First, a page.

Pioneer in Psychosocial Oncology
Vera Peters, one of seven children, grew up on a little farm in Rexdale, Ontario. She attended a one-room schoolhouse in Thistletown. Both Rexdale and Thisletown were farmland in the early 1900’s. Vera was such a good student that she completed high school at 16. But she was too young to enter Medical School, so she studied mathematics and physics at the University of Toronto. The next year, she transferred to the Faculty of Medicine.
In addition to her schooling, Vera also played inter-faculty women’s hockey and worked as a waitress on a tourist ship ss Kingston. There she met her husband-to-be.
After her graduation, Dr. Peters spent two years as a surgical resident at St. John’s Hospital in Toronto, studying surgical anatomy and recently diagnosed cases of cancer.
During her training, she met Dr. Gordon Richards, Director of the Department of Radiology at the Toronto General Hospital. This meeting shaped her career as a radiation oncologist. She developed interest in Hodgkin's Disease and breast cancer. Dr. Richards noted the young professional for her analytical mind and a capacity for researching. In the 1930’s, there was no formal training or certification for radiation oncology, and Dr. Peters became Dr. Richards’ apprentice. She joined the radiotherapy personnel at Toronto General Hospital in 1937.
Until that time, Hodgkin's Decease was considered incurable. The patients underwent surgical removal of the affected area in an attempt to stop the cancer from spreading. Dr. Richards thought that radiation could help Hodgkin's Decease patients. In 1947, he asked Dr. Peters to examine all his records of those patients. Two years later, Dr. Peters presented her study of the 247 patients treated over the past 20 years.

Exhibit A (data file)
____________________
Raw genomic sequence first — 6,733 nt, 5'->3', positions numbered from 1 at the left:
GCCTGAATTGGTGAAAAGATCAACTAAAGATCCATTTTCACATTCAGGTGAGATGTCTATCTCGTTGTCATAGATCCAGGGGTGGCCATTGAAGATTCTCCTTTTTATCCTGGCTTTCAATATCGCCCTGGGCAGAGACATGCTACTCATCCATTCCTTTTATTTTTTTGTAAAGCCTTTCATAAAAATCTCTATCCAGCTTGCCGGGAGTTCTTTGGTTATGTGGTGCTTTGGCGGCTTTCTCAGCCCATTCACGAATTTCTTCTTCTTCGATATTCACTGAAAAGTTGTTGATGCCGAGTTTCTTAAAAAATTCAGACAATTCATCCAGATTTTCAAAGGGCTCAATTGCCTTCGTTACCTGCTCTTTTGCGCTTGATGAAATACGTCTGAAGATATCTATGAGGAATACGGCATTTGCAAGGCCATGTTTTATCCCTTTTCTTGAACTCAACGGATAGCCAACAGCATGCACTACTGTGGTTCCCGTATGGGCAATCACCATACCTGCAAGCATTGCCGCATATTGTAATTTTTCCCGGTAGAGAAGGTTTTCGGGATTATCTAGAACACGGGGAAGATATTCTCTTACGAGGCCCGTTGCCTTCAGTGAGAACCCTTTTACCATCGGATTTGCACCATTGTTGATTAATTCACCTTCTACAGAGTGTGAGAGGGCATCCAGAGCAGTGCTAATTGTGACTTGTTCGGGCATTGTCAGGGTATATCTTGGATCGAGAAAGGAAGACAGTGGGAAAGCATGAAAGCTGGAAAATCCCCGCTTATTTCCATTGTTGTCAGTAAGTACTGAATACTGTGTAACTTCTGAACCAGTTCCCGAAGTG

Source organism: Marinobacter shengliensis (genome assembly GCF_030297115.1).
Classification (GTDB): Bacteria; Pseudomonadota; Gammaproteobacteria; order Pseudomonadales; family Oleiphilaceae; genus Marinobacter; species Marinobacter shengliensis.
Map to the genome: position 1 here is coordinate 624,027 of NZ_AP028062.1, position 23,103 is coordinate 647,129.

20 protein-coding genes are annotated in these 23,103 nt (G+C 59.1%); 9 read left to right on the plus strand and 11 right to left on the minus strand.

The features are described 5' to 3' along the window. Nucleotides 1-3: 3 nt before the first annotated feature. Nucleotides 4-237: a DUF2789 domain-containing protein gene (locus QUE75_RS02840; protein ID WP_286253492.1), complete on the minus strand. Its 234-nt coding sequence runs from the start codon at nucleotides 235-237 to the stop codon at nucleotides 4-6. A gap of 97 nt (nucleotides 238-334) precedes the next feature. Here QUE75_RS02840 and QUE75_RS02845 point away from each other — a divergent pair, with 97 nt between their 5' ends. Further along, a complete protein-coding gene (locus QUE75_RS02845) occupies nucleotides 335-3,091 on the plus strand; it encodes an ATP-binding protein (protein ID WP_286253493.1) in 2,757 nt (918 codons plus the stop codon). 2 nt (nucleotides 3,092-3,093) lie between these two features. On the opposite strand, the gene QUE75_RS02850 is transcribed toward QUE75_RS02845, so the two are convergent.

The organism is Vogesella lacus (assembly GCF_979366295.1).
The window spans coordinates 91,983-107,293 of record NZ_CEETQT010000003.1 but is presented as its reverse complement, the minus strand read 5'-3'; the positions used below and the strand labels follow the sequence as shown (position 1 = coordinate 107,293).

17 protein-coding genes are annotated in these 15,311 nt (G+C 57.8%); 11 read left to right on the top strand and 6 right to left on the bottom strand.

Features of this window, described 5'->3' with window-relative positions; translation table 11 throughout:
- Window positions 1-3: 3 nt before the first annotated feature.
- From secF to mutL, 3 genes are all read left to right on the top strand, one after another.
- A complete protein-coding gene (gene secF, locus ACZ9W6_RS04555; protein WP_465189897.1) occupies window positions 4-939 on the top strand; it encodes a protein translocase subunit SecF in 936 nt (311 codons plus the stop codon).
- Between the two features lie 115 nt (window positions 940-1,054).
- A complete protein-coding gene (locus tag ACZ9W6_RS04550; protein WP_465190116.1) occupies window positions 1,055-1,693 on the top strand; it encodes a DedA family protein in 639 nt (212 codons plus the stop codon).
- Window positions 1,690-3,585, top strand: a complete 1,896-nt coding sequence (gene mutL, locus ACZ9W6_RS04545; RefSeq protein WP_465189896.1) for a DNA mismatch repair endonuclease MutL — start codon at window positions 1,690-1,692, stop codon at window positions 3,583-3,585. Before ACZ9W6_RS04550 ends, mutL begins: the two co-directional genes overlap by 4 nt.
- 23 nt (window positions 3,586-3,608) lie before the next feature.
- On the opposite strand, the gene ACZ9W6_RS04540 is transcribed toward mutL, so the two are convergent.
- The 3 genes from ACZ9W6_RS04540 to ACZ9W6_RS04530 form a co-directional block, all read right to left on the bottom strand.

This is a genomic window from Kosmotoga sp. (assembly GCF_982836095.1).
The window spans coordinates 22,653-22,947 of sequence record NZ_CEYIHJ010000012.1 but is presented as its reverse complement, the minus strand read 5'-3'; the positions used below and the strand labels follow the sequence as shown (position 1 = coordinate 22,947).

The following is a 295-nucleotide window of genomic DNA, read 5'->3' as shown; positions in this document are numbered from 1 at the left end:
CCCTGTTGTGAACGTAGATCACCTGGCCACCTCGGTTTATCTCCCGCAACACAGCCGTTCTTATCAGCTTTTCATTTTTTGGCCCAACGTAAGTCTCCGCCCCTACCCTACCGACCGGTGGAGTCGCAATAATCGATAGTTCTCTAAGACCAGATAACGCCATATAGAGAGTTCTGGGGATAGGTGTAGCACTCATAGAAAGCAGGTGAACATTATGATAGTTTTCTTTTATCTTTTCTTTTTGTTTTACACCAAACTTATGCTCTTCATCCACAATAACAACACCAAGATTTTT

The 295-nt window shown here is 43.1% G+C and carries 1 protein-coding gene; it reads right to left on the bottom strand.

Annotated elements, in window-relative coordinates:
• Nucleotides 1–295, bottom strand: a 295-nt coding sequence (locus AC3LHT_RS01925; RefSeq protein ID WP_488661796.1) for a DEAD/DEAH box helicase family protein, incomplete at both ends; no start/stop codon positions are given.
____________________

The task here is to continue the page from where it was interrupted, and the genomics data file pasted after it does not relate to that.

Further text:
In 1950, Dr. Peters published her research on Dr. Richards’ work, showing that high dose radiotherapy could cure Hodgkin's disease. (Dr. Richards died a year earlier.) Although this publication received little response within the medical community, the second paper, published in 1956, drew more interest. Cancer centers reviewed their treatment of Hodgkin's disease by increasing the dose of radiation. Many doctors started their own observations based on those studies. Dr. Peters could define patterns of the disease with the increased number of observed cases. Those studies brought the cure rate of Hodgkin’s Disease to over 90 percent today.
Besides her contribution to the Hodgkin’s Disease therapy, Dr. Peters was aware of the psychosocial impact of mastectomy. In the first part of the 20th century, mastectomy was the standard treatment for early breast cancer. Dr. Peters collaborated with radiation oncologists from the Toronto General Hospital and showed that radical surgery was not the only option. She studied her eight thousand cases of breast cancer from 1935 to the late 50s and proved the effectiveness of lumpectomy and radiation for breast cancer, sparing millions of women from scars and associated emotional trauma.
In 1958, Dr. Peters moved to the newly opened Princess Margaret Hospital, the largest radiation treatment centre in North America. She had been a member of the founding staff for years and afterwards spent much of her career there.
Dr. Peters’ approach was innovative for the time when surgery was the only option for cancer patients. Dr. Peters’ believed that the emotional trauma that followed surgery, mastectomy in particular, weakened patients. She advocated as little intervention as possible for curative results. She also recognized patients’ rights to learn about their true conditions, to seek consultations, a second opinion, and to know treatment alternatives. Her philosophy became a part of today’s studies of cancer.
In addition to her job as a radiation oncologist, Dr. Peters was a loving wife and mother. She found time for her demanding profession and for her husband, children, and grandchildren.
Dr. Peters worked at the Princess Margaret Hospital until her retirement in 1976; afterwards, she consulted part-time as an oncologist at the Oakville Trafalgar Memorial Hospital until 1988. Dr. Vera Peters died at the Princess Margaret Hospital from breast cancer at age 82. Her colleagues and family remembered her as an ultimate caregiver.
In Memoriam: Vera Peters A two-page article from Journal of Clinical Oncology describes Dr. Peters’ professional life
Catton, J., "Vera Peters: Medical Innovator" in Framing Our Past: Canadian Women’s History in the Twentieth Century, Sharon Anne Cook.
Image: Department of Radiation Oncology, University of Toronto
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